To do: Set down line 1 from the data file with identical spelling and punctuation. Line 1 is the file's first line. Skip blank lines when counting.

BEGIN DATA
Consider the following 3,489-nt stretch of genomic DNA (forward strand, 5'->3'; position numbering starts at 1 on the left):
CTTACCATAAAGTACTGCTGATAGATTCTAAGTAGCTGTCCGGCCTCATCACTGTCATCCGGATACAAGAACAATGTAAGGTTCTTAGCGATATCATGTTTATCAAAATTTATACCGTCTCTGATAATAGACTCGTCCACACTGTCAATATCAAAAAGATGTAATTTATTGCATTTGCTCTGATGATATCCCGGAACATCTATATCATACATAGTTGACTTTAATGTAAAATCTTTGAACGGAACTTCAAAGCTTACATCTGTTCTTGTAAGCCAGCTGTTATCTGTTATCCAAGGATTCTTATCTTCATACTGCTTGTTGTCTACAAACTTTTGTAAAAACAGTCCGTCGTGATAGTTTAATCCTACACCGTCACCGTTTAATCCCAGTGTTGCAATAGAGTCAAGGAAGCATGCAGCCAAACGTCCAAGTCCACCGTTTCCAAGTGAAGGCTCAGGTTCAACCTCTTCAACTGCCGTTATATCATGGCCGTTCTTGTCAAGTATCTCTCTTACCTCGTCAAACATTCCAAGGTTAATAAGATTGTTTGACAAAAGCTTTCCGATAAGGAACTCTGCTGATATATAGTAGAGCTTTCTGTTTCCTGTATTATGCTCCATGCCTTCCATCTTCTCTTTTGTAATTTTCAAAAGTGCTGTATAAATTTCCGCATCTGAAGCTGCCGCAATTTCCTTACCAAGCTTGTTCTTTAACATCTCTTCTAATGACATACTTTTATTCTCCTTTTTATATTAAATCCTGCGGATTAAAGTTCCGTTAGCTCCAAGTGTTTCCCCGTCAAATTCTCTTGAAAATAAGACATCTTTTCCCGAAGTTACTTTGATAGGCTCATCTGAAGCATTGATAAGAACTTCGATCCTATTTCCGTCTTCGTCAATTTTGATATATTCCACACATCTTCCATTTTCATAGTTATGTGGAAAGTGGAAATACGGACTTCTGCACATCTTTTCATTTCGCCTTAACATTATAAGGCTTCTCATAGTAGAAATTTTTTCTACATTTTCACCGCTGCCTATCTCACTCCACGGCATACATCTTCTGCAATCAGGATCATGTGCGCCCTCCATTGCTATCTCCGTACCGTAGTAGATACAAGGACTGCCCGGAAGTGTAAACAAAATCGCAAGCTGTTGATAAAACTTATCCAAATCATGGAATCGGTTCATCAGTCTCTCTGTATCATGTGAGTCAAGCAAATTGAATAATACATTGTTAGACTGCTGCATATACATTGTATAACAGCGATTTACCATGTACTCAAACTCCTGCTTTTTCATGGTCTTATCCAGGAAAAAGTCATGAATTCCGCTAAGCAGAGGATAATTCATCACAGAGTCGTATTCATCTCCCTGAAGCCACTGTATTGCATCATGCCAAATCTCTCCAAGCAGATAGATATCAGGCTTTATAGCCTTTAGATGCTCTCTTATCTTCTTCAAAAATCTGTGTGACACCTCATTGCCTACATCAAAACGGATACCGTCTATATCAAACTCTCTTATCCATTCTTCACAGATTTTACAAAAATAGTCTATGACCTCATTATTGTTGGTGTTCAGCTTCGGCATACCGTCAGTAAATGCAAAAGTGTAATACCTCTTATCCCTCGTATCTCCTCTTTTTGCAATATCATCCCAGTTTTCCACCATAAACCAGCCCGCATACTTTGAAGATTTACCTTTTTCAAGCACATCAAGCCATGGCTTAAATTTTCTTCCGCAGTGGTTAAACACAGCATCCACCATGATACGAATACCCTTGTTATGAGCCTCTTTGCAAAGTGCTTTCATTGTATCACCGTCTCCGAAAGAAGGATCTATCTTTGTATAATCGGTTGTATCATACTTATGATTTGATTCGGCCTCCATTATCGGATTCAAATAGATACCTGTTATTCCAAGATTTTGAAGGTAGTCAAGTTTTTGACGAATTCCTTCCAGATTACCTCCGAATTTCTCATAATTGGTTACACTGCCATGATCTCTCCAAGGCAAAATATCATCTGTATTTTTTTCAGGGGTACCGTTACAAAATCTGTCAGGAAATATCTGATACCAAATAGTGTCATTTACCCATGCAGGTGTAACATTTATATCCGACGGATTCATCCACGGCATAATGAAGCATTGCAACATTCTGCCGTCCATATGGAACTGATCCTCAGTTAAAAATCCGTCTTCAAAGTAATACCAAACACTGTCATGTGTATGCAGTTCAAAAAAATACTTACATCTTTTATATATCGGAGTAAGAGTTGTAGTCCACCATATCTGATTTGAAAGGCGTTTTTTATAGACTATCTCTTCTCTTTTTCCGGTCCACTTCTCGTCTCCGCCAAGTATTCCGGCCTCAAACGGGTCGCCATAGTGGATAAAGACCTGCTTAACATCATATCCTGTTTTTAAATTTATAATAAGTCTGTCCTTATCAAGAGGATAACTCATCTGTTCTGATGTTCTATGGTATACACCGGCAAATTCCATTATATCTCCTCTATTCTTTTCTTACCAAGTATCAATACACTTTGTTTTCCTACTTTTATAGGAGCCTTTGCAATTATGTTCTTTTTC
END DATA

Consider the following 3,489-nt stretch of genomic DNA (forward strand, 5'->3'; position numbering starts at 1 on the left):